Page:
Friday, September 21, 2007

Recreant v. Miscreant

Recreant was a recent DD wotd of which, quite honestly, I had never heard. Probably would have thought it was a derogatory way of describing someone with too many weekend pursuits (he's a real recreant of tennis, golf and pool), but that's clearly not right. Of course, this immediately conjures miscreant in my mind as a pair ripe for comparison. Miscreant is a great word, and a personal favorite of mine to describe some teenagers or those obnoxious 'tweens who lack direction.

Recreant comes from Latin "credere" for "to believe" through the French past participle of "recroire" meaning to "yield in a trial by combat" or more figuratively, yielding the cause. Ok, so I may find this an unusual etymological evolution, so I'll start with the prefix. "Re" usually means again, but it has another limited usage meaning "back", as in to take back, which would make more sense in this context as to "take back a belief". Unfortunately, that only gets us part way to its current meaning of "cowardly" or "disloyal", but if knights originally took oaths of duty and loyalty to defend and honor the beliefs of the king and, by extension in Medieval times, the church, to yield those beliefs was cowardly and disloyal, as well as obviously "unfaithful". Whew. Compare this to miscreant, which has the same Latin root, but with the prefix "mis", which means "wrong". Therefore, miscreant means one who has a wrong belief, compared to recreant as one who has given up a correct belief. Now, just to compound matters, over time, miscreant has taken on meanings of vicious and depraved, and not just heretic and infidel, which reference the boundaries of having a wrong belief system, likely as an extension of the common thought of what people were like if they didn't have the proper and accepted belief system. Meanwhile, recreant has some overtones of being a traitor, implying that by abandoning the cause, you have gone to the other side, which is not a logical extension (you could abstain). It is a fine line between retreat and crossing over, but what we see is that in Medieval times through the Renaissance, any waiver of faith was as good as sinning. Recreant, miscreant, you were still damned and outside of society.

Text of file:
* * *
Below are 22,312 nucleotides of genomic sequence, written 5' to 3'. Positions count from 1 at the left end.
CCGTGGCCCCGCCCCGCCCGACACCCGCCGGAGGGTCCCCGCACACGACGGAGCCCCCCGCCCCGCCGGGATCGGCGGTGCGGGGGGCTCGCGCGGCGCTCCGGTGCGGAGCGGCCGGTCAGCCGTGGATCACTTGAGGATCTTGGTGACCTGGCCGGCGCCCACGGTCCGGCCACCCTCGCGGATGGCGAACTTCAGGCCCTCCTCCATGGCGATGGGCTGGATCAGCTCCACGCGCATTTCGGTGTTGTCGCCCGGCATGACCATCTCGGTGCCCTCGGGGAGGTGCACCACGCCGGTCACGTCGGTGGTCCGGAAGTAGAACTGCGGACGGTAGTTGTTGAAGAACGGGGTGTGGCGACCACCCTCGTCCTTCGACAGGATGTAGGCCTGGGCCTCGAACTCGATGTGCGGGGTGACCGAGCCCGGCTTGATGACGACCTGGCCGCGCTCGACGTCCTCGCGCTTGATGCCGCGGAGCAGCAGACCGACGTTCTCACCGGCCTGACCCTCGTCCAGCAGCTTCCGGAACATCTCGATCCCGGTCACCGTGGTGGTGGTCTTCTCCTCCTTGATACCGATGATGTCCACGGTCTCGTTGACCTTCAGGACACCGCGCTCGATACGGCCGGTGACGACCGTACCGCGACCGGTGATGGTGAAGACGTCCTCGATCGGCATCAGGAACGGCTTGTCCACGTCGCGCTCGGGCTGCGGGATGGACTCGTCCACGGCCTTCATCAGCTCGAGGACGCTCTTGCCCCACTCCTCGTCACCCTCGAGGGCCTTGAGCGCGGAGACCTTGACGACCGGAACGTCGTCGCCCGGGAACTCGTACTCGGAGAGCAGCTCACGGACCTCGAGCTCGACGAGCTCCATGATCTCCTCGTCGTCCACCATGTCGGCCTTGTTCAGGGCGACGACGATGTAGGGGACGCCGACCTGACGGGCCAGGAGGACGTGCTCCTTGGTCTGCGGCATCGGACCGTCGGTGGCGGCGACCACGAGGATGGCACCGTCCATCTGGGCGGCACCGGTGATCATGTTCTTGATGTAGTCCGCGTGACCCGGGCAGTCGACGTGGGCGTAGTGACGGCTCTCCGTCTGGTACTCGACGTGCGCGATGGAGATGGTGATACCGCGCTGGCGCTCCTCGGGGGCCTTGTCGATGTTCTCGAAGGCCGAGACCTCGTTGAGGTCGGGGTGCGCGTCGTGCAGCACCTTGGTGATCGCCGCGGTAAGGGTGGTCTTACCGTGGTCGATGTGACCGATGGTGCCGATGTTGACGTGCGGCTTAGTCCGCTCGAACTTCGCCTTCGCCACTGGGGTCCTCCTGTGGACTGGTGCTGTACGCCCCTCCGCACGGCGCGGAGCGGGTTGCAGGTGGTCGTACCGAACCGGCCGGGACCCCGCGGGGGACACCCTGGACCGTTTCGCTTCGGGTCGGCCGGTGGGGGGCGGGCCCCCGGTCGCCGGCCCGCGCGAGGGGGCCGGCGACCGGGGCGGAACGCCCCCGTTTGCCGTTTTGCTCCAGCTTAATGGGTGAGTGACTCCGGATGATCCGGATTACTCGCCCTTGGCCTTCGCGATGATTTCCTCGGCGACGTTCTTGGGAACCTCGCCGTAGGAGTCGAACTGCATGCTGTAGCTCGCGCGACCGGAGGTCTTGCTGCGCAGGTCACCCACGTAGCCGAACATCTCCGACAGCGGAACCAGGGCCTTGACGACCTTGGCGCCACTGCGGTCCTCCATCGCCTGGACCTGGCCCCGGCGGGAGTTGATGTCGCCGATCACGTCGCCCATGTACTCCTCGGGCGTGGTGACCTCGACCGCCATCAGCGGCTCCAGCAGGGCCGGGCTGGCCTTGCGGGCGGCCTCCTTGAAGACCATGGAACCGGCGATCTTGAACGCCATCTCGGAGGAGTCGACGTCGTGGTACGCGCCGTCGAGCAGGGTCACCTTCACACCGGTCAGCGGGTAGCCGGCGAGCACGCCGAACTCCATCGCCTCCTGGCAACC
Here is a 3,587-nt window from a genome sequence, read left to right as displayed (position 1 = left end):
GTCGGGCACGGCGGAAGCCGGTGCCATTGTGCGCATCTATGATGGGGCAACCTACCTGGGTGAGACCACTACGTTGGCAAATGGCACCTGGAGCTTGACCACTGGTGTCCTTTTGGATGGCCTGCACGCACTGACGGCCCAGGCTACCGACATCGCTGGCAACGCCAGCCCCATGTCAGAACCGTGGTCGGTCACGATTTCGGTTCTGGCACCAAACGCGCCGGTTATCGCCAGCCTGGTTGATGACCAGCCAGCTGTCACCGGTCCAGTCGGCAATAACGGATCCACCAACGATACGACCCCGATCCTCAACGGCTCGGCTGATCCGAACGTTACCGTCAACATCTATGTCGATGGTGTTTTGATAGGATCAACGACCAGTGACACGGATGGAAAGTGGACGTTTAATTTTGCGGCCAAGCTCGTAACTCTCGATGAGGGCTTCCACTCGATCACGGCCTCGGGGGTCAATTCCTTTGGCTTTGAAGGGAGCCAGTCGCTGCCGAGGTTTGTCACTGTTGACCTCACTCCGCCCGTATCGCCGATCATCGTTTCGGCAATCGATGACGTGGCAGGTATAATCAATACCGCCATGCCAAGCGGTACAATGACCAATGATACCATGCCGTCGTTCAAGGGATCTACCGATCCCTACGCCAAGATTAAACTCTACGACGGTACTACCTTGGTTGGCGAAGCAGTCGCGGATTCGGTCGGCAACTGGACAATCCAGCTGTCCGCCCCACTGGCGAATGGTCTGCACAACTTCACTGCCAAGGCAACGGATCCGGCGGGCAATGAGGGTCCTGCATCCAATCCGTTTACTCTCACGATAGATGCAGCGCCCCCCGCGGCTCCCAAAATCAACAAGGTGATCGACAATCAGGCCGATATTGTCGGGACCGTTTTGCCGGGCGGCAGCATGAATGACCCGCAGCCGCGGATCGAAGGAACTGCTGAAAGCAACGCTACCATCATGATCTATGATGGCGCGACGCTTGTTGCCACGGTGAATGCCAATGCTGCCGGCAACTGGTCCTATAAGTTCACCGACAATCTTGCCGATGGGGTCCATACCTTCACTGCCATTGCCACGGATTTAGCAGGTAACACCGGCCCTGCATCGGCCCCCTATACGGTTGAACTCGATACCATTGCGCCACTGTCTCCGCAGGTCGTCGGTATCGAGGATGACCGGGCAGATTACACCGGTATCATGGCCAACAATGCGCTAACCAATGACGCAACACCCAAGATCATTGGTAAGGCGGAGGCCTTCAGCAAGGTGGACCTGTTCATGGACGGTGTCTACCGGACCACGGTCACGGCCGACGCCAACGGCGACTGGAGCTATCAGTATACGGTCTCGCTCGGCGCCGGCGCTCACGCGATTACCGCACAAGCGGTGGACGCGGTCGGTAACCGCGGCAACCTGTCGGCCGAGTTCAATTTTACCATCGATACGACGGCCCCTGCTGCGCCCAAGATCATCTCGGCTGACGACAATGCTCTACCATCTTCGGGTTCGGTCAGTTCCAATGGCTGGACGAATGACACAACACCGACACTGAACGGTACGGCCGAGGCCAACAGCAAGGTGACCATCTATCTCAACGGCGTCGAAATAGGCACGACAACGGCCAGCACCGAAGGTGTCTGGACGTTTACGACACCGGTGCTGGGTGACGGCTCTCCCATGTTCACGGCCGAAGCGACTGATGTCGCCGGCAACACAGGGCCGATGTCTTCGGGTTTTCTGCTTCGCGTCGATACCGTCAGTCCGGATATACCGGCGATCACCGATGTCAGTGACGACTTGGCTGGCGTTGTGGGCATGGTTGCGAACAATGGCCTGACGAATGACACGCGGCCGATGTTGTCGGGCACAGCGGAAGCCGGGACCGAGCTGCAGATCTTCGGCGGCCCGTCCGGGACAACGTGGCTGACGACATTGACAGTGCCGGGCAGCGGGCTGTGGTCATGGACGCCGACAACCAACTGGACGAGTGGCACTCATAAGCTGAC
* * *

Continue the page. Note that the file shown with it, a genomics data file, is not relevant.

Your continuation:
Now for the fun part--application. Pretty clearly, both of these words apply to people and the activities of people. Miscreant youth loiter in the mall waiting for stores to close so they can mug the last customer. Recreant youth engage in a night of binge drinking and then cheat on a test the next day, despite the honor code, just to maintain their 4.0 averages. He's a real miscreant for cheating on his wife, but a recreant for walking away from the argument. Yes to the first, maybe to the second. However, since both miscreant and recreant have "belief" in their origins, this requires sentience and intent to abandon or reject the belief. Therefore, these words cannot apply to other animates, or tangibles or intangibles, except, as always, to the extent that we try to give them such cognitive powers. The miscreant dog may urinate on the carpet, but it was merely a biological function, and not a deliberate act to annoy me. The miscreant cat which defecated in my shoe because I didn't clean the litter box...that's another story. Recreant is harder to use since it requires double the cognitive intent--the first to engage in the act and the second to withdraw from it. The dog was initially anxious for his morning walk but immediately became recreant upon realizing the intense rain. This just sounds stupid. The proper word is reluctant, or possibly reticent, or even just unwilling. I think the extra level of cognitive process of recreant restricts it from usages, no matter how sarcastic, beyond people. The recreant Plaintiff's counsel asked the Court to withdraw as attorney of record for his client when he learned that his client was lying to him. Since nearly all plaintiffs lie to their attorney about something relating to their case (how the accident really occurred, how much pain they really have...), to suddenly be put off by the lie is akin to yielding the cause, and litigation is the current form of trial by combat, so this works quite well. The miscreant Plaintiff's attorney would steal the retainer and do no work. Miscreant is just too easy to use. All you have to do is think of amoral activities or people. Recreant requires more nuance of someone who has lost faith in the cause. Dropping out of high school from teenage pregnancy is recreant? Possibly, although adversity is not the condition for yielding. Dropping out of high school because your senior advisor said you won't amount to anything. That's a better and more accurate usage. Education is supposed to help you aspire to better goals, so accepting the opinion that you can't make any of those goals is yielding the cause of education. Ok, perhaps a little to esoteric, but you get the picture. So, let us not be recreant in our usage of the English language that these words may be used in a miscreant fashion.

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